The critical question in church planting is not primarily why we plant, much less how we plant, but what we plant. Not to put too fine a point on it, we already have too many of some kinds of churches! In fact, one church leader once told me to stop talking about church planing because they had enough problems with the churches they already had, so why would they want more. I was impressed with his honesty, if not his cynicism! Our concern should be to plant and grow healthy churches. Churches that commend Jesus and are the means by which his kingdom extends.
But what does a healthy church look like? What are some of the main features? A full answer to those questions is beyond the scope of this short article, but one distinctive feature of a healthy church is particularly germane.
In Acts 29, we have a phrase which helps us to focus on one vital aspect. It has become something of a mantra, and appears in much of what we produce. The phrase is concise and, we hope, compelling: Drill Deep. Reach Wide.
It is, of course, the responsibility of every church planter to ensure that the church they are planting is working hard to Drill Deep into their local community.
But equally, every church plant should also be looking to Reach Wide around the globe. It’s not that you merely focus on what’s on your doorstep first. Rather, from the start, you ensure world mission is part of the DNA of the new church.
If this is true of church planting, it must remain true as the church grows. It should also be the focus of a church revitalisation. Also when nurturing a robust, gospel centred church at whatever life-stage it is at.
Why? Because we can so easily talk about our gospel ambition. But that only has validity because of the gospel’s own ambition. The gospel is insatiable in its desire to see Christ named and known everywhere on this planet where sinners are found. I love that statement by the Dutch 19th century theologian and politician, Abraham Kuyper: “There is not a square inch in the whole domain of our human existence over which Christ, who is Sovereign over all, does not cry, Mine!”. We should never be satisfied until “the knowledge of the glory of the Lord fills the earth like the waters cover the sea”. Local Church. Global Mission.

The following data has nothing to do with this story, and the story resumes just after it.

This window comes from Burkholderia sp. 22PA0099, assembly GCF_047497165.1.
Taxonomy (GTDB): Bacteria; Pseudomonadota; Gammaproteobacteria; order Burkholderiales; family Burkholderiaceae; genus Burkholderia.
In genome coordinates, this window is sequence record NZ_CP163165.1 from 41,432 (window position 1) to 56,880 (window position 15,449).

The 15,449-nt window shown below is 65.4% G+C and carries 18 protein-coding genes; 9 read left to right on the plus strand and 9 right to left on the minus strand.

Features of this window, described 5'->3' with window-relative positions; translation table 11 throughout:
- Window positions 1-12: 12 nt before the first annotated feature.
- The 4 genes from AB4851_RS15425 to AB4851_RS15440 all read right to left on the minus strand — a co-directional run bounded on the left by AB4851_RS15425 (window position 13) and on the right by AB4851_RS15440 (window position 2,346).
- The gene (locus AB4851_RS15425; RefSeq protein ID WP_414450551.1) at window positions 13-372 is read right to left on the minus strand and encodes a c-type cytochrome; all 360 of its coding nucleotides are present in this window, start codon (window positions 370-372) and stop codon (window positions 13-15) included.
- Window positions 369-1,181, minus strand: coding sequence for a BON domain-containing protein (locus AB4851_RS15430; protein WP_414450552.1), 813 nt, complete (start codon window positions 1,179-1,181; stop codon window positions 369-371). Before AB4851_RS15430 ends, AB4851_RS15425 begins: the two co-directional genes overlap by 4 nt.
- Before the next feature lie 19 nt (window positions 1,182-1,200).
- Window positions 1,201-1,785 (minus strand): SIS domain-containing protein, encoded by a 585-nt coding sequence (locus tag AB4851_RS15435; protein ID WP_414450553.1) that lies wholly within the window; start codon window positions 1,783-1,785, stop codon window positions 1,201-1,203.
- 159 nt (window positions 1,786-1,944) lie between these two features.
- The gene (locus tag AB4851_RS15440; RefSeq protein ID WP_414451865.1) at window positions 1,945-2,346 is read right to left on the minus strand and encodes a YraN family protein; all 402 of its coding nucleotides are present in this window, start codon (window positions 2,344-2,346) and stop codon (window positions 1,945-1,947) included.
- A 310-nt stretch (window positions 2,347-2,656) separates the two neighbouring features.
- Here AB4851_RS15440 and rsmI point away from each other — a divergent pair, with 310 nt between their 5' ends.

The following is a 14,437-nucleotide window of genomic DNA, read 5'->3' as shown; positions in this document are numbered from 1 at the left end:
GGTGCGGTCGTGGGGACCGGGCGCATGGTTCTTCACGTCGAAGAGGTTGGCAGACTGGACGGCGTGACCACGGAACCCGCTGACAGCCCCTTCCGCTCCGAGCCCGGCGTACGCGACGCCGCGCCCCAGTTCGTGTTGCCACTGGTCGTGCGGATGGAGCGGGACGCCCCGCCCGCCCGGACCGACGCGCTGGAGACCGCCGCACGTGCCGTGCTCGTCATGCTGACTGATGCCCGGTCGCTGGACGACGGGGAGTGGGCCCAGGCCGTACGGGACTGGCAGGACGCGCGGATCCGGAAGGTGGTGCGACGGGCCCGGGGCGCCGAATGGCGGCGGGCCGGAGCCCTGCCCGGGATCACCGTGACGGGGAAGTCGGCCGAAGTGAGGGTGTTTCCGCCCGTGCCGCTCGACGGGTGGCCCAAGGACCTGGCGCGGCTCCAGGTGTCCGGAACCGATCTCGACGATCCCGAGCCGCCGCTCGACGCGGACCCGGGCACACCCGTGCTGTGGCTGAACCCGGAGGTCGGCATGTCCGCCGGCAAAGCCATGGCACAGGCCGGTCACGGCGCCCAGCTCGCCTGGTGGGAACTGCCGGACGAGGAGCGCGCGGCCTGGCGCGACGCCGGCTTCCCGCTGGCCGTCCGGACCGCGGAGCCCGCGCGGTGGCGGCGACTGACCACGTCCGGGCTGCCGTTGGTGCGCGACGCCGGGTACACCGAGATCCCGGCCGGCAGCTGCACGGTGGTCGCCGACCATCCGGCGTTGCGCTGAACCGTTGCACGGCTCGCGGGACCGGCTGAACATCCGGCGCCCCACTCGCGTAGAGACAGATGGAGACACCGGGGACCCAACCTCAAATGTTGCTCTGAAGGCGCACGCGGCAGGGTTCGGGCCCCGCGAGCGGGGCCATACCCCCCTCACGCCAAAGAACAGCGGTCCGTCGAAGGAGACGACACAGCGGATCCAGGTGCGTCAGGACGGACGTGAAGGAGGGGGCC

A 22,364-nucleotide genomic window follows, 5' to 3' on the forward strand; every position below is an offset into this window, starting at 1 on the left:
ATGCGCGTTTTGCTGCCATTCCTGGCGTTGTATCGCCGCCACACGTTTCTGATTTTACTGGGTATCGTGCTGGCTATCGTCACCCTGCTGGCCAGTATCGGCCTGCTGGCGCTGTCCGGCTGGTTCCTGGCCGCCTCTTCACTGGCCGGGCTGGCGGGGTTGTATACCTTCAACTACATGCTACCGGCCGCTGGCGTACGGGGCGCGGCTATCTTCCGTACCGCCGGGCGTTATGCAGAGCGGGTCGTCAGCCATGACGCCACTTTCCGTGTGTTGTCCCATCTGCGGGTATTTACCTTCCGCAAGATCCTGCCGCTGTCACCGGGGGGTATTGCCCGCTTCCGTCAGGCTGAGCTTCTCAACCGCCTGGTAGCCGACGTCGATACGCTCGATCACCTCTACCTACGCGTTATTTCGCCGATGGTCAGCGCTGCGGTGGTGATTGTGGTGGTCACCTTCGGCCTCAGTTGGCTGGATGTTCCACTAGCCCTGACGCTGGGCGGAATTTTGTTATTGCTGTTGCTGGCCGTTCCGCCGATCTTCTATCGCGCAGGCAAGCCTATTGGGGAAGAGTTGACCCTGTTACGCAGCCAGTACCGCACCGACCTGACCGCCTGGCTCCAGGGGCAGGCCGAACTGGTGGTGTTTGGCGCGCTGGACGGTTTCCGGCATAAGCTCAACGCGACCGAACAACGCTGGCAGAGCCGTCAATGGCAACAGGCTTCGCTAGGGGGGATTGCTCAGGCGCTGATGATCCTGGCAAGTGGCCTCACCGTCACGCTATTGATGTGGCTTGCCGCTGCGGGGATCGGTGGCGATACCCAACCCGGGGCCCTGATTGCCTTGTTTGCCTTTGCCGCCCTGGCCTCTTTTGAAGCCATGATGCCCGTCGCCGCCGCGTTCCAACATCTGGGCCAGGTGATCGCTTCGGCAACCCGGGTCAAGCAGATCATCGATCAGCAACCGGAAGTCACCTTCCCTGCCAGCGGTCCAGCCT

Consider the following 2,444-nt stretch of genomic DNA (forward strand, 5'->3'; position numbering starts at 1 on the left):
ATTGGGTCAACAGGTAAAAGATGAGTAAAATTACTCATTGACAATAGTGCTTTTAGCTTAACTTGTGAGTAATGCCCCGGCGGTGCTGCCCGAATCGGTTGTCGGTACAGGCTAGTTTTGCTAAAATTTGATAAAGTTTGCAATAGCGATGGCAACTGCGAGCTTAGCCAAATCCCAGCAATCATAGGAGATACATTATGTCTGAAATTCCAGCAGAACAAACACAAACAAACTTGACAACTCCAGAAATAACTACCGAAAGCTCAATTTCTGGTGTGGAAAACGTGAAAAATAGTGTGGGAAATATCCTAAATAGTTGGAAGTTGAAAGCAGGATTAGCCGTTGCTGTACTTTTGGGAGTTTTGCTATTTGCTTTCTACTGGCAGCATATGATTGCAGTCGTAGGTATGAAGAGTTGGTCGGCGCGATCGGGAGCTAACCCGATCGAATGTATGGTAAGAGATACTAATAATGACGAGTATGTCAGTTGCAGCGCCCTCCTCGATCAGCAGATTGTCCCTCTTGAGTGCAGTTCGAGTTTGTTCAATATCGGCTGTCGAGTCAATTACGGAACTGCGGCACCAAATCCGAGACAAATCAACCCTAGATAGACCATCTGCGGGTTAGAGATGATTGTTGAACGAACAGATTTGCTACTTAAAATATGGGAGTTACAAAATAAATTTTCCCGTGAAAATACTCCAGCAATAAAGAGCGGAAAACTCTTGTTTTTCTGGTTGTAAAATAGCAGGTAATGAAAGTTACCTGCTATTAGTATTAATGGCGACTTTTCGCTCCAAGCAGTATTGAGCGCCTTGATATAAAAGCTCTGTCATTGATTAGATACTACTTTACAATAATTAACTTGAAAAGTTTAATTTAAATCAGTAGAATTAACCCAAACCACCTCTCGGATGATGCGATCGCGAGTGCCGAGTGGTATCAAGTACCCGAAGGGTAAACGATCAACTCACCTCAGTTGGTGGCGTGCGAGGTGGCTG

That was the vision given to Habakkuk. The reminder that for all the turmoil about to be experienced by the people of God, YHWH was no tribal deity. As Sovereign over all, he could and would use the pagan hordes to his own ends. But it was never just about judgement. It was also, always about grace. God wanted the world to know him. He wanted a people for himself from every nation, tribe, people and language. His people, and his dealings with them, were his means to that great and glorious global goal. The New Covenant has intensified rather than diminished that intent. Being a light to the nations is not merely our function; it is our identity as the people of God.
Steve Timmis, CEO Acts 29
Steve is the main speaker at this year’s Local Church Global Mission Conference, taking place at Oak Hill College, London on Sat 25th May 2017. You can book your place here.